The public markets are known to punish the stock prices of companies that announce the need to restate their past financial results. The stock price decline tends to morph into devastation when a financial restatement arises from executive fraud or misconduct. From a governance perspective, shareholder groups and boards of directors have been embracing a deterrent policy that could be called a “restatement clawback,” because it enables companies to claw back cash bonuses and stock awards from executives whose fraud or misconduct leads to a financial restatement.

Within the past year, major companies such as Bristol-Myers Squibb Co., Citigroup Inc., Eastman Kodak Co., General Motors Corp., the Interpublic Group of Cos. and Monsanto Co. have established policies of this kind. The policies of Citigroup and General Motors are some of the most stringent in terms of the forms of compensation subject to the clawback and other punitive effects the clawback policy will have on executives subject to that policy, while the Monsanto policy is one of the most stringent in terms of the number of subject executives.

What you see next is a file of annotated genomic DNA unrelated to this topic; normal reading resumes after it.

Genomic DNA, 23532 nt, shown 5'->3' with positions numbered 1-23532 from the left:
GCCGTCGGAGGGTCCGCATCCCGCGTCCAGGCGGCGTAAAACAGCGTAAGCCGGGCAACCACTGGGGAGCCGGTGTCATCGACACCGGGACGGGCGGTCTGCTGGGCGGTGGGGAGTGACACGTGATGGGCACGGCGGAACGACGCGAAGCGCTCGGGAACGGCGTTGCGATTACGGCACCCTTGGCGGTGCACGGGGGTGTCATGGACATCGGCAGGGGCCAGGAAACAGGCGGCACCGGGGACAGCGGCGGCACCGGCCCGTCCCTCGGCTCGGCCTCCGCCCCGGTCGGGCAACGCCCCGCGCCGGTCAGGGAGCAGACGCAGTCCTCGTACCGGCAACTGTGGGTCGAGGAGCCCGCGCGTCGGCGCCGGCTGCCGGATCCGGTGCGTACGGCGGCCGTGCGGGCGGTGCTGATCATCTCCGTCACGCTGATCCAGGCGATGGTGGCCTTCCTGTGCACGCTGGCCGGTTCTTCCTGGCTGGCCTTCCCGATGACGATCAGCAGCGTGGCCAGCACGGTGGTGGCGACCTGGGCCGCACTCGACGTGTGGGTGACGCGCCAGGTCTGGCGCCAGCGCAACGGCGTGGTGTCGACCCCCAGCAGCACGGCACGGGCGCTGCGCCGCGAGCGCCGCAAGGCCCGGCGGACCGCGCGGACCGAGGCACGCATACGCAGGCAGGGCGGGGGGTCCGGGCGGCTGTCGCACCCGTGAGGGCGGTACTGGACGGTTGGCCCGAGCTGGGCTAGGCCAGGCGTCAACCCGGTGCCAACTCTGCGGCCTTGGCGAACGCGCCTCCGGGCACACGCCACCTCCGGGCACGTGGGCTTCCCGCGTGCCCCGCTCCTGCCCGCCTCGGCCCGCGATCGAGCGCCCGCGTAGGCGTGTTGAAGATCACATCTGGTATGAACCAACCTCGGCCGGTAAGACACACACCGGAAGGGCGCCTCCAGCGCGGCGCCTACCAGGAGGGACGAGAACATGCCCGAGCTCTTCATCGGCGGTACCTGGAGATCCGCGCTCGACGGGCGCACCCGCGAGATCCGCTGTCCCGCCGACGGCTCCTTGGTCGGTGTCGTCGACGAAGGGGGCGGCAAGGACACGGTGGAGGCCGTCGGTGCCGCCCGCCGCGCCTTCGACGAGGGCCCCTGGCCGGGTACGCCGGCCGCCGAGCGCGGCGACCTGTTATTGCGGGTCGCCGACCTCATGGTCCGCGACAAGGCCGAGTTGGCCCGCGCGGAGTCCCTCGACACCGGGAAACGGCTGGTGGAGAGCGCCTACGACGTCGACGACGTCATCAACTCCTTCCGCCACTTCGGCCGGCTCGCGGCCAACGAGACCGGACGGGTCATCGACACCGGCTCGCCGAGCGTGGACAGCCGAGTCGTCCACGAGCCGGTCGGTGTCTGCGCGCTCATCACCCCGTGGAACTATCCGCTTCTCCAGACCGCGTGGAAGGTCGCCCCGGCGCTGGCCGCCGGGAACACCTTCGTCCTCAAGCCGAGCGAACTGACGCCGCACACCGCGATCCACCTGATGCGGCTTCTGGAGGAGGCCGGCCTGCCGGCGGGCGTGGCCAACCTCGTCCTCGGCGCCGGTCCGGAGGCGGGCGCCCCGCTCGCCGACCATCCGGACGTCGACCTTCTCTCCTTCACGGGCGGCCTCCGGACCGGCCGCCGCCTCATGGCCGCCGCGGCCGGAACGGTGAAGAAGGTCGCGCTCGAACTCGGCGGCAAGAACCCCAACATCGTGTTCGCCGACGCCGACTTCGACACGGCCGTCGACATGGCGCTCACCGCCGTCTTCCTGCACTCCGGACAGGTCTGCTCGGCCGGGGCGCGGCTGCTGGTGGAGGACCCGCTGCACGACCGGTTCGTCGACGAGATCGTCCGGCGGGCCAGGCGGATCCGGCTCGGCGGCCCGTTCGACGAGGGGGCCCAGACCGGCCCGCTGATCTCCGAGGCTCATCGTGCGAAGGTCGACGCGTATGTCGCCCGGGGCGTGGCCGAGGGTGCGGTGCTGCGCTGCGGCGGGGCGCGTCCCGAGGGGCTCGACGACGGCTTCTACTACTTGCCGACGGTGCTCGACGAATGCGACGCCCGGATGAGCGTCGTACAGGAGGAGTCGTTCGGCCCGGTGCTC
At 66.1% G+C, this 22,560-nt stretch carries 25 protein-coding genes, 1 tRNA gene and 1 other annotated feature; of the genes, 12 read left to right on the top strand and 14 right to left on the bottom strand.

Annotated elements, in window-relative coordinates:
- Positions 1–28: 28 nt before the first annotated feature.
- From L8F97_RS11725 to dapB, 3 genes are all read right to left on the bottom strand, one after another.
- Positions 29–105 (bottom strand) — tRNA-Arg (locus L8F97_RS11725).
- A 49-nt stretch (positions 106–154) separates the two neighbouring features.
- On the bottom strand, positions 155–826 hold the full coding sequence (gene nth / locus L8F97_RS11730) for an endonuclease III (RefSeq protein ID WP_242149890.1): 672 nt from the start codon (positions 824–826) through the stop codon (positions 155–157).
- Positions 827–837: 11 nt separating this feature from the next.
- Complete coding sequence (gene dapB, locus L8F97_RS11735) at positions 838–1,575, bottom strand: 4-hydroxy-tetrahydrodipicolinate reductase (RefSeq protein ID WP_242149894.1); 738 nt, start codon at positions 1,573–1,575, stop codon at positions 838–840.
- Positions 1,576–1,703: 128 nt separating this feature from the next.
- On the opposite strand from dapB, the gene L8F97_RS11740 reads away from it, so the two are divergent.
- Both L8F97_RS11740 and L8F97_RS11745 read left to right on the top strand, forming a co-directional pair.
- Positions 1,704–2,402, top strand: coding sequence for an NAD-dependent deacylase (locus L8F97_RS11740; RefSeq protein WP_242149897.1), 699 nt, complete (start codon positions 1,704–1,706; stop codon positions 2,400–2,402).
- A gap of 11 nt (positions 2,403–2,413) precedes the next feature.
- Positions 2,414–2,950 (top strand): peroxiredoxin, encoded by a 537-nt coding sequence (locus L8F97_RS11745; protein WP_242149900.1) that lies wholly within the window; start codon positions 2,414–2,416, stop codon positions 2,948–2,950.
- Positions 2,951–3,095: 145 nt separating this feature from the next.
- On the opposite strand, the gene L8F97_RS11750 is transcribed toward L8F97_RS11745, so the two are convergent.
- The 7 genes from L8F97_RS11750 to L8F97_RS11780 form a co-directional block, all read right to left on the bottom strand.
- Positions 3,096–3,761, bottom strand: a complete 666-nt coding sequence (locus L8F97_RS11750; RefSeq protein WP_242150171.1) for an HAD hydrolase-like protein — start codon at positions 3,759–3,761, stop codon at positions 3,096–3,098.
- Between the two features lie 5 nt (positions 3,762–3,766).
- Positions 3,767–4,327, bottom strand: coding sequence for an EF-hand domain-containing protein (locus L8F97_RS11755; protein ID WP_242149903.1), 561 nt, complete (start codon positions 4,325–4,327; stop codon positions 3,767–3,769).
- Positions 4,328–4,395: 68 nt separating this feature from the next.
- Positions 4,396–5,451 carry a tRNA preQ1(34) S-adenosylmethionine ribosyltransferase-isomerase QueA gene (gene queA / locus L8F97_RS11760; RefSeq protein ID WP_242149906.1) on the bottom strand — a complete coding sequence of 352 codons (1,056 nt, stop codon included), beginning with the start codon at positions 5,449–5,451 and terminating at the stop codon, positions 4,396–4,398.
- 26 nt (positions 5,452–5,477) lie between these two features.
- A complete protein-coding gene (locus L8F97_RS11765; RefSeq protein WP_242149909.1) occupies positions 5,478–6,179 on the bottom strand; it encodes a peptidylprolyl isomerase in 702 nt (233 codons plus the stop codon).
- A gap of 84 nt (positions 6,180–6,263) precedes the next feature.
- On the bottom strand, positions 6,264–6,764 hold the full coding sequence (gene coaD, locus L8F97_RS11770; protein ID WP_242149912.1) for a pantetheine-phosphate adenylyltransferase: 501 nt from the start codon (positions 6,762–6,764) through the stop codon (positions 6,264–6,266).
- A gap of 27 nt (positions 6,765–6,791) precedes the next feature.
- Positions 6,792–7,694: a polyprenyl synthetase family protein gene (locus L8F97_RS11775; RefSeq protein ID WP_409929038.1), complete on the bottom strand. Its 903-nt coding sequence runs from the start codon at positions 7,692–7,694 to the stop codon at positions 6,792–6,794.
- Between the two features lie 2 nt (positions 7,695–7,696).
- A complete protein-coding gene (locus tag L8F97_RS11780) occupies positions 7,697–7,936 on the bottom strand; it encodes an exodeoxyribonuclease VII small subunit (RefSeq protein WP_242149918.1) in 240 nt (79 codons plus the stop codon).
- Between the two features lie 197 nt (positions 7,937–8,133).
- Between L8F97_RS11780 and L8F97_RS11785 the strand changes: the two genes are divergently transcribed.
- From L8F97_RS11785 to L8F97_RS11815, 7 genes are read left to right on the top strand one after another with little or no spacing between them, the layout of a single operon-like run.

This content has been archived. It is available through our partners, LexisNexis® and Bloomberg Law.

To view this content, please continue to their sites.

Not a Lexis Subscriber?
Subscribe Now

Not a Bloomberg Law Subscriber?
Subscribe Now

Why am I seeing this?

LexisNexis® and Bloomberg Law are third party online distributors of the broad collection of current and archived versions of ALM's legal news publications. LexisNexis® and Bloomberg Law customers are able to access and use ALM's content, including content from the National Law Journal, The American Lawyer, Legaltech News, The New York Law Journal, and Corporate Counsel, as well as other sources of legal information.

For questions call 1-877-256-2472 or contact us at [email protected]